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China's carrier: 'A highly vulnerable extravagance'

Defense analyst Daniel Goure doesn't buy the storyline that China's aircraft carrier, said to be getting ready to sail for sea trials, spells doom and irrelevance for American power in the Pacific. Instead, he writes, it's a huge vanity project, a kind of national sports car of questionable practicality and potentially high vulnerability . There's a precedent for this, Goure argues -- the Soviet Navy, of which China's carrier Shi Lang was originally supposed to be a part:

It appears that the [People's Liberation Army] did not just buy an ex-Soviet era aircraft carrier but, more significantly, it has bought into a Soviet era vision of a rising world power requiring a blue water Navy. In the process, the Soviet Union wasted enormous resources creating naval forces that were virtually irrelevant both politically and militarily. China, like the Soviet Union/Russia, is a continental power. Even with a growing economy Beijing will not have the resources to build both effective land and air force and a blue water navy.

Moreover, deploying an aircraft carrier even with a complement of strike aircraft is not the same thing as having an operationally effective carrier strike group. The PLA Navy will have to develop the capability to provide 360 degree air and missile defense, fleet ASW, underway replenishment and air/sea coordination. Where is the Chinese navy’s equivalent of the Aegis air/missile defense system, E-2D airborne surveillance and C2 or the Los Angeles class SSN?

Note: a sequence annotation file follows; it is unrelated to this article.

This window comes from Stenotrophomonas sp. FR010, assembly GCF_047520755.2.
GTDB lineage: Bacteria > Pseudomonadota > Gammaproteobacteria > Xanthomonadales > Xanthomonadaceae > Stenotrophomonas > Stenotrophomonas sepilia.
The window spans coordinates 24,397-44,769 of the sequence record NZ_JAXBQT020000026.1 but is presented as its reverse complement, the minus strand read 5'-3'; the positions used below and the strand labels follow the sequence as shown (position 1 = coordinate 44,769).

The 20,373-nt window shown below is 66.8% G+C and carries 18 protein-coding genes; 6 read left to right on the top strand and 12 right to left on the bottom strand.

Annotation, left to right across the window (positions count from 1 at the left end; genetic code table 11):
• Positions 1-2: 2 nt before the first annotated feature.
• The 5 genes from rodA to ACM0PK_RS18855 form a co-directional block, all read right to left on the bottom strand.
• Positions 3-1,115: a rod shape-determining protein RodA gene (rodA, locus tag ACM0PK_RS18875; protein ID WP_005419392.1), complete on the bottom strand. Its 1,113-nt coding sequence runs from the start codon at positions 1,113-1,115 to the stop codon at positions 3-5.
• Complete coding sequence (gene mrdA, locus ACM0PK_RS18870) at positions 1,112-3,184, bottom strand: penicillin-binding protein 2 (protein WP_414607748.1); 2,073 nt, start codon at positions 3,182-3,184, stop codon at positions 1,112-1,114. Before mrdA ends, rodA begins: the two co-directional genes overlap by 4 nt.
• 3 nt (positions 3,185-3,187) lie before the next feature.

The reality is that the U.S. Navy should welcome the Chinese effort to create its own blue water navy. The U.S. Navy has a seventy year history of being able to engage and destroy hostile surface fleets. The name Shi Lang could also be translated as “big fat target.”

This is a bit of revisionist history -- if  we were  to jump in the time machine and go back to say, 1984, you might be hard pressed to find a U.S. naval officer who'd brush off the Soviet fleet as "irrelevant." And you could make the case that Goure is missing the point: The Shi Lang and its potential siblings aren't being built to fight the U.S. Navy, at least not yet. They're being built to project power among China's weaker neighbors in the Western Pacific, just as American carrier strike groups have spent most of modern naval history intimidating or attacking weaker militaries around the world.

As we've written before, Adm. Hyman Rickover himself admitted that his nuclear-powered aircraft carriers would only last "about two days" in a full-scale war with the Soviets, whose admirals probably could give the flattops' exact locations in their sleep. (Much as American commanders always will have a very good idea about the whereabouts of the Shi Lang, if they don't already.) But carriers have continued to serve around the world because they're so useful for so many other jobs besides full-scale war, and that kind of gunboat versatility is precisely what China wants.

What do you think?

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